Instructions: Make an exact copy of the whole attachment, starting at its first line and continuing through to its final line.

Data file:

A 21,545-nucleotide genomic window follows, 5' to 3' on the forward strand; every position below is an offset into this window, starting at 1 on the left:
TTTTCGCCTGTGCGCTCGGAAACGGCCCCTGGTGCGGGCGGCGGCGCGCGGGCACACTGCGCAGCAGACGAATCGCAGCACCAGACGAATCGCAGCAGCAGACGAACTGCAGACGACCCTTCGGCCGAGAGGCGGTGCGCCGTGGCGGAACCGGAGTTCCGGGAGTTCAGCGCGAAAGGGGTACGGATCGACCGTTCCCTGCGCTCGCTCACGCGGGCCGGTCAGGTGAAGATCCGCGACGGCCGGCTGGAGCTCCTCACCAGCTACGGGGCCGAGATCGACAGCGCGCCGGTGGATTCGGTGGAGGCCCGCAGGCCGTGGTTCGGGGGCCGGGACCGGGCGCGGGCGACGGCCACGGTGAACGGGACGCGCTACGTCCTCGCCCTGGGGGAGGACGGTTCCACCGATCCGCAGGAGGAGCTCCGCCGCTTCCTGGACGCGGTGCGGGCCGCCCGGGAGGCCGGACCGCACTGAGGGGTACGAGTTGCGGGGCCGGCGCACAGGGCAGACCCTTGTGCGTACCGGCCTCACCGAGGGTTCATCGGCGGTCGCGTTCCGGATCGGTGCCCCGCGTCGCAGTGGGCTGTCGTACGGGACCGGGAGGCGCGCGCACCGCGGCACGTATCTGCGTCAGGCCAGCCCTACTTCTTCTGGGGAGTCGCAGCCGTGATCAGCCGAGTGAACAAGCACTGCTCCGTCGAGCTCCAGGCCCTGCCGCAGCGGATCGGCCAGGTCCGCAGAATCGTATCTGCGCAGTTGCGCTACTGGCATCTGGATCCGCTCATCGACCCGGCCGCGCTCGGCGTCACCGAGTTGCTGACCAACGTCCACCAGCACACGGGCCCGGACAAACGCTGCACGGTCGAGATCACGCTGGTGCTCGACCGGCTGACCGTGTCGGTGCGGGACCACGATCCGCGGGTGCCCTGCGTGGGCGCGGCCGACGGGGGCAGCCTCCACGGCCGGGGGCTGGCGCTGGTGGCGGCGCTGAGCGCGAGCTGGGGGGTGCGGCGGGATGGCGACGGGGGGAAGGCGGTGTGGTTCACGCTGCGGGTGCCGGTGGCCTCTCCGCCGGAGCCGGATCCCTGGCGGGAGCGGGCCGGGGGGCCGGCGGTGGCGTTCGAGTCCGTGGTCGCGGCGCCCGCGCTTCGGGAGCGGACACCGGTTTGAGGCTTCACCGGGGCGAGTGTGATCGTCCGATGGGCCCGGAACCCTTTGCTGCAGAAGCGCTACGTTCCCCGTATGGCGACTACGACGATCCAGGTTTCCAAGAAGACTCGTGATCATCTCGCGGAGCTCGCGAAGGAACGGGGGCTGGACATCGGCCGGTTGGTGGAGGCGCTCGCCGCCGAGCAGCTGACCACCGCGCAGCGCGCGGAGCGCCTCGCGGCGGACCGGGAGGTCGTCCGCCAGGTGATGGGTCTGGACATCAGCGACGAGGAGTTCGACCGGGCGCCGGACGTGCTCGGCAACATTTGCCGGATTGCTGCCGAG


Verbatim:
A 21,545-nucleotide genomic window follows, 5' to 3' on the forward strand; every position below is an offset into this window, starting at 1 on the left:
TTTTCGCCTGTGCGCTCGGAAACGGCCCCTGGTGCGGGCGGCGGCGCGCGGGCACACTGCGCAGCAGACGAATCGCAGCACCAGACGAATCGCAGCAGCAGACGAACTGCAGACGACCCTTCGGCCGAGAGGCGGTGCGCCGTGGCGGAACCGGAGTTCCGGGAGTTCAGCGCGAAAGGGGTACGGATCGACCGTTCCCTGCGCTCGCTCACGCGGGCCGGTCAGGTGAAGATCCGCGACGGCCGGCTGGAGCTCCTCACCAGCTACGGGGCCGAGATCGACAGCGCGCCGGTGGATTCGGTGGAGGCCCGCAGGCCGTGGTTCGGGGGCCGGGACCGGGCGCGGGCGACGGCCACGGTGAACGGGACGCGCTACGTCCTCGCCCTGGGGGAGGACGGTTCCACCGATCCGCAGGAGGAGCTCCGCCGCTTCCTGGACGCGGTGCGGGCCGCCCGGGAGGCCGGACCGCACTGAGGGGTACGAGTTGCGGGGCCGGCGCACAGGGCAGACCCTTGTGCGTACCGGCCTCACCGAGGGTTCATCGGCGGTCGCGTTCCGGATCGGTGCCCCGCGTCGCAGTGGGCTGTCGTACGGGACCGGGAGGCGCGCGCACCGCGGCACGTATCTGCGTCAGGCCAGCCCTACTTCTTCTGGGGAGTCGCAGCCGTGATCAGCCGAGTGAACAAGCACTGCTCCGTCGAGCTCCAGGCCCTGCCGCAGCGGATCGGCCAGGTCCGCAGAATCGTATCTGCGCAGTTGCGCTACTGGCATCTGGATCCGCTCATCGACCCGGCCGCGCTCGGCGTCACCGAGTTGCTGACCAACGTCCACCAGCACACGGGCCCGGACAAACGCTGCACGGTCGAGATCACGCTGGTGCTCGACCGGCTGACCGTGTCGGTGCGGGACCACGATCCGCGGGTGCCCTGCGTGGGCGCGGCCGACGGGGGCAGCCTCCACGGCCGGGGGCTGGCGCTGGTGGCGGCGCTGAGCGCGAGCTGGGGGGTGCGGCGGGATGGCGACGGGGGGAAGGCGGTGTGGTTCACGCTGCGGGTGCCGGTGGCCTCTCCGCCGGAGCCGGATCCCTGGCGGGAGCGGGCCGGGGGGCCGGCGGTGGCGTTCGAGTCCGTGGTCGCGGCGCCCGCGCTTCGGGAGCGGACACCGGTTTGAGGCTTCACCGGGGCGAGTGTGATCGTCCGATGGGCCCGGAACCCTTTGCTGCAGAAGCGCTACGTTCCCCGTATGGCGACTACGACGATCCAGGTTTCCAAGAAGACTCGTGATCATCTCGCGGAGCTCGCGAAGGAACGGGGGCTGGACATCGGCCGGTTGGTGGAGGCGCTCGCCGCCGAGCAGCTGACCACCGCGCAGCGCGCGGAGCGCCTCGCGGCGGACCGGGAGGTCGTCCGCCAGGTGATGGGTCTGGACATCAGCGACGAGGAGTTCGACCGGGCGCCGGACGTGCTCGGCAACATTTGCCGGATTGCTGCCGAG